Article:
In 2011, the FDA linked a rare form of cancer called breast implant-associated anaplastic large cell lymphoma, or BIA-ALCL, to Allergan's Biocell breast implants.
As of September 2018, the FDA received 457 reports of BIA-ALCL, including nine deaths "which may be attributable" to the cancer, according to a letter the FDA wrote to healthcare providers.
In July, Allergan voluntarily recalled the cancer-linked implants at the request of the FDA.
Robbie Hegwood was one of the women who developed BIA-ALCL. It was her third cancer diagnosis, according to her daughter Delena Dinwiddie, but it wouldn't be her last.
Although chemotherapy put Hegwood into remission from BIA-ALCL, her breast cancer returned.
"My mother of 56 years old is in her fight that she won't win with cancer ... She would never have got the implants if she would have known there was a chance she would get cancer from them," Dinwiddie wrote in an email to Insider.
This is Hegwood's story.
This is 56-year-old Robbie Hegwood. She's had cancer four times.
She was diagnosed with uterine cancer when she was 28 years old, and later went into remission.
When she was 42, Hegwood was diagnosed with breast cancer.
To treat the breast cancer, Hegwood underwent chemotherapy and had a mastectomy where doctors removed her breasts.
In 2008, Hegwood elected to have reconstruction surgery, which is common following a mastectomy.
Breast reconstruction procedures involve the use of tissue expanders and then breast implants to reconstruct the shape of a woman's breasts following their removal.
A 2014 report from the Agency for Healthcare Research and Quality found that an estimated 35 out of 100,000 women have reconstruction after a mastectomy.
Hegwood doesn't remember the type of breast implants she had following her mastectomy.
In the years following, Hegwood was breast cancer-free. Dinwiddie said her mom eventually had her original implants replaced with a new set from Allergan.
Dinwiddie said she wasn't sure why her mom got new implants, but believes it was part of a standard replacement procedure.
Women with breast implants need to have them replaced about every 10 years. If the implants leak or rupture before that, they need them replaced right away, according to the American Society of Plastic Surgeons.
In 2017, Hegwood started having pain in her breasts and broke out in red rashes all over her body.
Seven months later, Hegwood's surgeon sent some of her cells to a lab. The results showed she had BIA-ALCL, the cancer linked to the Allergan Biocell implants she'd put in to replace her first set of implants.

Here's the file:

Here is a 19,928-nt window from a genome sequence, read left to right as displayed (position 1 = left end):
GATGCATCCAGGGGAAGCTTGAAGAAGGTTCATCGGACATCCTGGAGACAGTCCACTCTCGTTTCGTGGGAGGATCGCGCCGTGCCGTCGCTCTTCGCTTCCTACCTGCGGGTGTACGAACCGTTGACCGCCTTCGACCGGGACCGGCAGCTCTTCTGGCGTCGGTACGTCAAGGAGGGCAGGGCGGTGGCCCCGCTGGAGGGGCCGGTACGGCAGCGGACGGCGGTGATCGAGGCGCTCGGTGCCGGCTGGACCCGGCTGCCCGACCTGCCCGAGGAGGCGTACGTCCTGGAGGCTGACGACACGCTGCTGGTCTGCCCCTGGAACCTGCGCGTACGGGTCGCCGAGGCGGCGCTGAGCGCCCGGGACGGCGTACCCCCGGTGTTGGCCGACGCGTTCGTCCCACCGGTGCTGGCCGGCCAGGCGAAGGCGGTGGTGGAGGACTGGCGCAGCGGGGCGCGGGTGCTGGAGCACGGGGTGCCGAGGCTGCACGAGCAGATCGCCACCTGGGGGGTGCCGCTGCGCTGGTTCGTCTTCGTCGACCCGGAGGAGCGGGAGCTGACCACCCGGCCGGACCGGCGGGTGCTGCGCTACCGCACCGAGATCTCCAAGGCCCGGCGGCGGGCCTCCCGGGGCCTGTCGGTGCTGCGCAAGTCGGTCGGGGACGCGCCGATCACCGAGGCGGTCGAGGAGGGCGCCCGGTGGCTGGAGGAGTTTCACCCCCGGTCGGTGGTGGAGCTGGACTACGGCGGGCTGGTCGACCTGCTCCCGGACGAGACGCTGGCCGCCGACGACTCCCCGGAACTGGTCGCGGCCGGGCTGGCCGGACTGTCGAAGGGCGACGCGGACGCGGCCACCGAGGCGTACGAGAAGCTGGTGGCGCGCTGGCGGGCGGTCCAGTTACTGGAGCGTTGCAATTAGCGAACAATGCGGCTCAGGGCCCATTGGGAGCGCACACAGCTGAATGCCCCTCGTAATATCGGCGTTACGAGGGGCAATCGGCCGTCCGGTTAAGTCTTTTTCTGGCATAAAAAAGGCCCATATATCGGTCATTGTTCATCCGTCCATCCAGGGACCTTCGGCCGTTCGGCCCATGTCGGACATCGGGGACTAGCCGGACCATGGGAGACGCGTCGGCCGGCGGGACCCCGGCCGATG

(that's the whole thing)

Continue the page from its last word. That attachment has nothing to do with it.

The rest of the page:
Dinwiddie, who works as an oncology nurse, said she and the doctors she worked with had never heard of the rare cancer until her mother was diagnosed with it.
When Dinwiddie took her mom to the oncologist she'd been seeing for the past 11 years over, he too was perplexed at her new cancer diagnosis.
"The doctor said I'd rather it be breast cancer than lymphoma because at least I know how to treat it,'" Dinwiddie told Insider.
On August 6, Hegwood received this letter in the mail, confirming she had the now-recalled Allergan implants that were linked to the rare lymphoma cancer.
Allergan won't pay for women to have their implants removed.
Instead, the company will pay for the replacement implants, but not the surgery to replace them.
For this reason, two women (not Hegwood) have filed a class-action lawsuit against Allergan.
In 2017, following Hegwood's BIA-ALCL diagnosis, she began treatment in Nashville, an hour drive from her home in Manchester, Tennessee.
In July 2017, Hegwood started chemotherapy for BIA-ALCL. After a few weeks, PET scans showed she was free of the rare cancer.
But then, three months later, the BIA-ALCL returned and spread to other parts of her body, Dinwiddie said.
"We started her on a new type of chemo and it was really, really tough," Dinwiddie said. "Every time she did the chemo she would spike a fever. It made her lose hair and weight. It almost killed her."
Three months later, Hegwood was in remission from BIA-ALCL. Dinwiddie said her mom would've never gotten breast implants if she knew she could get cancer from them.
In addition to chemotherapy, Hegwood underwent surgery to remove the remaining lymphoma and take out the Allergan implants. After that, she decided not to get another set of breast implants.
In February 2019, Hegwood received her fourth cancer diagnosis. She had developed breast cancer for a second time and her daughter said she "is in her fight that she won't win with cancer."
Hegwood's declining health has affected her entire family.
"Seeing her explain why Nana doesn't have hair or boobs to her grandchildren is heartbreaking," Dinwiddie said of her mom.
Hegwood participate in family outings as much as she used to because of her declining health, and Dinwiddie said her main goal with her remaining time is to spread the word about the scary side of breast implants.
"She wants awareness out there that implants can cause cancer," Dinwiddie said.